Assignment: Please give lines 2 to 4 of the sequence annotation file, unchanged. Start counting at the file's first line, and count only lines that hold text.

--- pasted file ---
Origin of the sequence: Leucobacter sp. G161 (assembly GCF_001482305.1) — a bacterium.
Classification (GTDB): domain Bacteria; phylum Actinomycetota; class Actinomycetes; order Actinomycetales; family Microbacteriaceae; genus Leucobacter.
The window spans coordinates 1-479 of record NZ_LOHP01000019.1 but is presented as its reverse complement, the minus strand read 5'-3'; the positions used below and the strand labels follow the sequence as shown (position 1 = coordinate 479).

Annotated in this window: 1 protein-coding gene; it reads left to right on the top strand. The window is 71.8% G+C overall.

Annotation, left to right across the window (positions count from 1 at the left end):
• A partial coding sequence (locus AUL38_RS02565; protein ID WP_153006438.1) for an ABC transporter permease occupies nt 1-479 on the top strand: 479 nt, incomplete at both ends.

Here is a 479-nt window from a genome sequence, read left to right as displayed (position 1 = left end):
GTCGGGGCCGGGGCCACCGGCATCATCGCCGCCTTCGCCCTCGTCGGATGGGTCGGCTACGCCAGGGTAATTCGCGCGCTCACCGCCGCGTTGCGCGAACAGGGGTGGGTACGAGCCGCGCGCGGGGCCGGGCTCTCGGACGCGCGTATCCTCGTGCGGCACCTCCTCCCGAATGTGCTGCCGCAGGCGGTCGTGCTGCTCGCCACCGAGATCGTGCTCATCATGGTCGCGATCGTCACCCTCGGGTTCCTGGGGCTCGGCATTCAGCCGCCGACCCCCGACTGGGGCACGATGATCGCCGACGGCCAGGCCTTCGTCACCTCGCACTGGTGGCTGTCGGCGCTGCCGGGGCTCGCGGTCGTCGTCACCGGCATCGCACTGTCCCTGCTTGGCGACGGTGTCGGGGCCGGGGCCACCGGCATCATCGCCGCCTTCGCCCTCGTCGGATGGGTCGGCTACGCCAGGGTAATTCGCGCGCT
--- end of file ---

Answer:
Classification (GTDB): domain Bacteria; phylum Actinomycetota; class Actinomycetes; order Actinomycetales; family Microbacteriaceae; genus Leucobacter.
The window spans coordinates 1-479 of record NZ_LOHP01000019.1 but is presented as its reverse complement, the minus strand read 5'-3'; the positions used below and the strand labels follow the sequence as shown (position 1 = coordinate 479).

Annotated in this window: 1 protein-coding gene; it reads left to right on the top strand. The window is 71.8% G+C overall.